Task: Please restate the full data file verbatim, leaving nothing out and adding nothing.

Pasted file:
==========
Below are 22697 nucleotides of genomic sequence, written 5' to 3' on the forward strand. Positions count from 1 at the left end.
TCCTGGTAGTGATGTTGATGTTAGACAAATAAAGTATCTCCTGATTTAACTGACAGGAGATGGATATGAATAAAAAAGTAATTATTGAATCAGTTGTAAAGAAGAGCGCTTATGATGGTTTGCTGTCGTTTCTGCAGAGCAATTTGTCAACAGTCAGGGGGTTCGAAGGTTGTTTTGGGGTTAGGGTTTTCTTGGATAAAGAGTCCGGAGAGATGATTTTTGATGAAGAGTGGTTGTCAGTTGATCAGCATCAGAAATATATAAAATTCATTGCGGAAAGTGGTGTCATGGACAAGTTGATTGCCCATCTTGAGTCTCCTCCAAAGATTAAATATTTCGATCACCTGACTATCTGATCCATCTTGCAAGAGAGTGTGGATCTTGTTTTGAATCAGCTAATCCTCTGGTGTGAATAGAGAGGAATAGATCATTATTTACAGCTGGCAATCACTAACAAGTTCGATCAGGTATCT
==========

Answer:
Below are 22697 nucleotides of genomic sequence, written 5' to 3' on the forward strand. Positions count from 1 at the left end.
TCCTGGTAGTGATGTTGATGTTAGACAAATAAAGTATCTCCTGATTTAACTGACAGGAGATGGATATGAATAAAAAAGTAATTATTGAATCAGTTGTAAAGAAGAGCGCTTATGATGGTTTGCTGTCGTTTCTGCAGAGCAATTTGTCAACAGTCAGGGGGTTCGAAGGTTGTTTTGGGGTTAGGGTTTTCTTGGATAAAGAGTCCGGAGAGATGATTTTTGATGAAGAGTGGTTGTCAGTTGATCAGCATCAGAAATATATAAAATTCATTGCGGAAAGTGGTGTCATGGACAAGTTGATTGCCCATCTTGAGTCTCCTCCAAAGATTAAATATTTCGATCACCTGACTATCTGATCCATCTTGCAAGAGAGTGTGGATCTTGTTTTGAATCAGCTAATCCTCTGGTGTGAATAGAGAGGAATAGATCATTATTTACAGCTGGCAATCACTAACAAGTTCGATCAGGTATCT